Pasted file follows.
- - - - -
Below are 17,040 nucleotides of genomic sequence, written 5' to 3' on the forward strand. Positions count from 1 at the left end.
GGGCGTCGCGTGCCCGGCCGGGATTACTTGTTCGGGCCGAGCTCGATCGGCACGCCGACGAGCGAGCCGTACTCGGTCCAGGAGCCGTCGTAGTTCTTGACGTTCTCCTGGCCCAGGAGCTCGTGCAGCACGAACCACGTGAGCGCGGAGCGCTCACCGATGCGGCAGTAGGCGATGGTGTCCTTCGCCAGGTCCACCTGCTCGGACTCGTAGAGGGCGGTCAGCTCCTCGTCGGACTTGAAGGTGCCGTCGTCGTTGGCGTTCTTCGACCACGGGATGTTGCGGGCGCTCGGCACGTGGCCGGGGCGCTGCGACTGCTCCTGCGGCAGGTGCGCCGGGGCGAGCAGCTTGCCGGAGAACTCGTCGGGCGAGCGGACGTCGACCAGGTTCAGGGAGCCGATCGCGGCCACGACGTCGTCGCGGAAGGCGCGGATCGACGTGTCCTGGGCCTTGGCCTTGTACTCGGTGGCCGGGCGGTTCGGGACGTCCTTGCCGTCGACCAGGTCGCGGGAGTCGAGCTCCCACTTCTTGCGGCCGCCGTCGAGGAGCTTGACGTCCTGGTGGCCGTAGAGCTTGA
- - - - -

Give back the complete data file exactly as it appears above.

Below are 17,040 nucleotides of genomic sequence, written 5' to 3' on the forward strand. Positions count from 1 at the left end.
GGGCGTCGCGTGCCCGGCCGGGATTACTTGTTCGGGCCGAGCTCGATCGGCACGCCGACGAGCGAGCCGTACTCGGTCCAGGAGCCGTCGTAGTTCTTGACGTTCTCCTGGCCCAGGAGCTCGTGCAGCACGAACCACGTGAGCGCGGAGCGCTCACCGATGCGGCAGTAGGCGATGGTGTCCTTCGCCAGGTCCACCTGCTCGGACTCGTAGAGGGCGGTCAGCTCCTCGTCGGACTTGAAGGTGCCGTCGTCGTTGGCGTTCTTCGACCACGGGATGTTGCGGGCGCTCGGCACGTGGCCGGGGCGCTGCGACTGCTCCTGCGGCAGGTGCGCCGGGGCGAGCAGCTTGCCGGAGAACTCGTCGGGCGAGCGGACGTCGACCAGGTTCAGGGAGCCGATCGCGGCCACGACGTCGTCGCGGAAGGCGCGGATCGACGTGTCCTGGGCCTTGGCCTTGTACTCGGTGGCCGGGCGGTTCGGGACGTCCTTGCCGTCGACCAGGTCGCGGGAGTCGAGCTCCCACTTCTTGCGGCCGCCGTCGAGGAGCTTGACGTCCTGGTGGCCGTAGAGCTTGA